Mr. Cellophane

In a location adjacent to a place in a city of some significance, what comes out of my head is plastered on the walls of this blog.

Saturday, October 31, 2009

The thing in October (part IX).

It seems that, in his short career, Douglas Pipes is being typecast as the Halloween/horror guy. (I probably should've mentioned that in my Monster House review.) Maybe he doesn't mind it and maybe he does, but I hope that his next job is something different. Typecasting can doom many an up-and-comer. Elia Cmiral never saw coming the typecasting bus that smashed into him, but it's not too late for Mr. Pipes. For now, though, let's look at Trick 'r Treat.

It's the last night in October in a small Ohio town, and with it brings many secrets, from a school principal (Dylan Baker) to a young woman (Anna Paquin) awaiting her first time and a miserly old man (Brian Cox). And then there's the weird little figure with the burlap sack on its head. Completed two years ago, the film sat on the shelf (Warner Bros. couldn't sack up and release it against Saw IV). This is usually a sign of the film's inferiority, but not in this case. An amusing, scary and constantly surprising anthology. Not the best thing ever, but very entertaining.

There are two main motifs that weave in and out of the score. One is a tune of wavering strings counterpointed by Psychoesque stabbing strings, representing the excitement and danger, respectively, of Halloween. The other is a haunting (and effective) variation of the public domain taunt 'Nyah-nyah, nyah-nyah-nyah'. (This theme dominates "Meet Sam", the renditions of it becoming more powerful and threatening.)

Pipes throws in some slurring brass effects (which don't get used often enough in film music) in "Father and Son" and "It's Halloween, Not Hanukkah". While we (the audience) find out how hard it is to bury a body, "Father and Son" lurks with muted horns, quavering strings and thoughtful piano before bursting forth with orchestral might and creepy vocals.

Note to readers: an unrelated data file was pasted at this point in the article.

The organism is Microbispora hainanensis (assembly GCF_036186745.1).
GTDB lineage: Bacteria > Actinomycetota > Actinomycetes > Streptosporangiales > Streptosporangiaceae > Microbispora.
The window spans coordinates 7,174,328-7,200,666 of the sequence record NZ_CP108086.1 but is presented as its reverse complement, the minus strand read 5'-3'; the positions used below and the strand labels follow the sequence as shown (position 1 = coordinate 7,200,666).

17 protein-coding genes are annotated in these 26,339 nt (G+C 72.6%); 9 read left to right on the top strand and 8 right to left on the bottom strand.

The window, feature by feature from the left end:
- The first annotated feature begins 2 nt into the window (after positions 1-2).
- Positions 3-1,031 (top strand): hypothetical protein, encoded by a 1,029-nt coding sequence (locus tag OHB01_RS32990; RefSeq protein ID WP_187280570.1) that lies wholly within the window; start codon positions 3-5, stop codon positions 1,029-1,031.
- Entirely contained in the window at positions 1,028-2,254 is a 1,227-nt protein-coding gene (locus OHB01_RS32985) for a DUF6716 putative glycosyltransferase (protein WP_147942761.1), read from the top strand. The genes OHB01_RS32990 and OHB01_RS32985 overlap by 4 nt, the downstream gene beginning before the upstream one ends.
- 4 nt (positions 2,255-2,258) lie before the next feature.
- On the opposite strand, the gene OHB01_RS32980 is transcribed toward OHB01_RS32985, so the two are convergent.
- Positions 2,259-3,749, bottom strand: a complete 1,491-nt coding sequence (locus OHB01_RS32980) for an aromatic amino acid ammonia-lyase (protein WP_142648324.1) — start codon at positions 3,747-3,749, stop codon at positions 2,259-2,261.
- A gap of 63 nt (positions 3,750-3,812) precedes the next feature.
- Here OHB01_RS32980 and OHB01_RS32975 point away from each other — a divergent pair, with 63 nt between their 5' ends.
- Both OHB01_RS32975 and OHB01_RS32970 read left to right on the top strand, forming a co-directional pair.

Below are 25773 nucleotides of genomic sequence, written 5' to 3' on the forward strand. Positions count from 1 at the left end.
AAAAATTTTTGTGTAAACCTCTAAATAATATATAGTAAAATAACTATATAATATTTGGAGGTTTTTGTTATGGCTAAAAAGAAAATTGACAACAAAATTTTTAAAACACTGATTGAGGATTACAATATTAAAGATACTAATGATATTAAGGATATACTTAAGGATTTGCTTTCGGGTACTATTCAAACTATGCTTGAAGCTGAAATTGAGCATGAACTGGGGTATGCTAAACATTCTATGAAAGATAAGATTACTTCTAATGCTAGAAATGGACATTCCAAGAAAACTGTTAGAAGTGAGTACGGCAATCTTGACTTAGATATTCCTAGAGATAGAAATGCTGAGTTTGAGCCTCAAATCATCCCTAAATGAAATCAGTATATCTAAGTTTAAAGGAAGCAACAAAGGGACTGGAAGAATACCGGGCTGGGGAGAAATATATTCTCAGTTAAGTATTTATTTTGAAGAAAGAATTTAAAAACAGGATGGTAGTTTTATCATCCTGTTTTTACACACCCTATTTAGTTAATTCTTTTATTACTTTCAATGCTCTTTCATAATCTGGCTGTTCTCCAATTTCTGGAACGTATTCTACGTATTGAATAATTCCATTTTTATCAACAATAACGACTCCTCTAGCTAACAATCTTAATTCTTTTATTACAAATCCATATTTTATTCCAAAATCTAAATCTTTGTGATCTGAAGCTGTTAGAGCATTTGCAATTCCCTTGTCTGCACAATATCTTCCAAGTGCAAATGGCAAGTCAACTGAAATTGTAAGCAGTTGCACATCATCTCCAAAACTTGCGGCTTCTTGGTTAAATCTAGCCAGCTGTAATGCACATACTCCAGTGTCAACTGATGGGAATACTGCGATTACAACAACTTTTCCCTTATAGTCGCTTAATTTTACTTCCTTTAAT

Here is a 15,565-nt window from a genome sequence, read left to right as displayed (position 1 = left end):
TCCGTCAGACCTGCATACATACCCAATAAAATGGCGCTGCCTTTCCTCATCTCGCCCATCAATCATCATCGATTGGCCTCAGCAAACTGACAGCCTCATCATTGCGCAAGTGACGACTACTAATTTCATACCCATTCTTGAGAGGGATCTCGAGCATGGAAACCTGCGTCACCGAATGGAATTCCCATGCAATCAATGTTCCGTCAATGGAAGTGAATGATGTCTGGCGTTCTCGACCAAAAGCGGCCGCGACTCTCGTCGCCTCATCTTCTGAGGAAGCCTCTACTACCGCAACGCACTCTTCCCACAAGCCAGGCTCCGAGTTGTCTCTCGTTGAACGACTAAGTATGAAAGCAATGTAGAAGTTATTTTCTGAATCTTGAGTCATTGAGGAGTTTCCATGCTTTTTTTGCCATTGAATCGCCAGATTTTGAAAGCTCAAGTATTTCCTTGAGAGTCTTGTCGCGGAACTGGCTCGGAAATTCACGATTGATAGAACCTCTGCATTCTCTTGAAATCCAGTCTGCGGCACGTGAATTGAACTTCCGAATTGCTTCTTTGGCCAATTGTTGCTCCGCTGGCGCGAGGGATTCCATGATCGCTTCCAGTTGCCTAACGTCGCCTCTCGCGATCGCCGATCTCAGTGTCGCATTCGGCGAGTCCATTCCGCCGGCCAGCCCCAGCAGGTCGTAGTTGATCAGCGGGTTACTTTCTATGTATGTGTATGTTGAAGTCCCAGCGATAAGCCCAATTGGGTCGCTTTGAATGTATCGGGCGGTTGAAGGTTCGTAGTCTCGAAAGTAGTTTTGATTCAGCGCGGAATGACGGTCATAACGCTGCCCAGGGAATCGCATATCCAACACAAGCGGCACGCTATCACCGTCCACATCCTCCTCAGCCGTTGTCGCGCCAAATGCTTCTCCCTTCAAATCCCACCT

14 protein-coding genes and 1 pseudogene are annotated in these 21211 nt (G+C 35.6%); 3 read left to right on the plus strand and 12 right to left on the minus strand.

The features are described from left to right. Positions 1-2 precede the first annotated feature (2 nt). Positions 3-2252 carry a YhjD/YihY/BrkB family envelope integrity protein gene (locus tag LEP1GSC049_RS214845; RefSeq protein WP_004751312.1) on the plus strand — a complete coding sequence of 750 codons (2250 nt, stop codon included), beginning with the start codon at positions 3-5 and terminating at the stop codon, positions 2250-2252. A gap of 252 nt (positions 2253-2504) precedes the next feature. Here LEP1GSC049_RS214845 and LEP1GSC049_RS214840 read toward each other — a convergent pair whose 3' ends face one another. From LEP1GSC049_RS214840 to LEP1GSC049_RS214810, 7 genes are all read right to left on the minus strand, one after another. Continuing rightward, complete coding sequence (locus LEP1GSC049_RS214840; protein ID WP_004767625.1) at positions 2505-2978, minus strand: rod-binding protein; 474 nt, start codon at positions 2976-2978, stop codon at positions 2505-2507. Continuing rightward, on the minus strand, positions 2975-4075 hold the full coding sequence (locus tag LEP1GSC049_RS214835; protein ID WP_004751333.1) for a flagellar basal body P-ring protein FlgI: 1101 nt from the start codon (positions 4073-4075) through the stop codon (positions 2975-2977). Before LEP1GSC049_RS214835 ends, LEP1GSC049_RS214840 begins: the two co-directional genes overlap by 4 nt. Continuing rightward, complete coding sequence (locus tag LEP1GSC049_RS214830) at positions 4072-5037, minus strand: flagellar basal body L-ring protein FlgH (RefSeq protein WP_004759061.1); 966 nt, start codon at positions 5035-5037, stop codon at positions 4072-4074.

"Meet Rhonda" starts with wavering strings, then adds nervous flutes and a lovely lullaby and cooing female voices. "Charlie Bites It", however, is surprisingly playful, especially given the onscreen actions.

In spite of my misgivings about typecasting, Pipes does prove himself skilled at horror music. Tracks like "Halloween Prank", "Not a Trick" and "Old Mr. Kreeg" are far more melodic than what one usually hears these days in the genre.

"The Halloween School Bus Massacre" introduces another melody, a mournful repeating piano figure underlining the disturbing urban legend. Pipes throws in strings and a heartbreaking version of the 'nyah-nyah' motif. The theme is reprised in "The Bus Driver", underscoring, for me, the film's biggest surprise.

La La Land Records released the CD. Don't hesitate to get it...or to rent the film.

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Thursday, October 29, 2009

The thing in October (part VIII).

Every once in a great while, a composer comes along from out of nowhere and just amazes with what they have to offer. It is hoped that the composer will have a long, successful career showing off their abilities. Such a composer got his start on Monster House.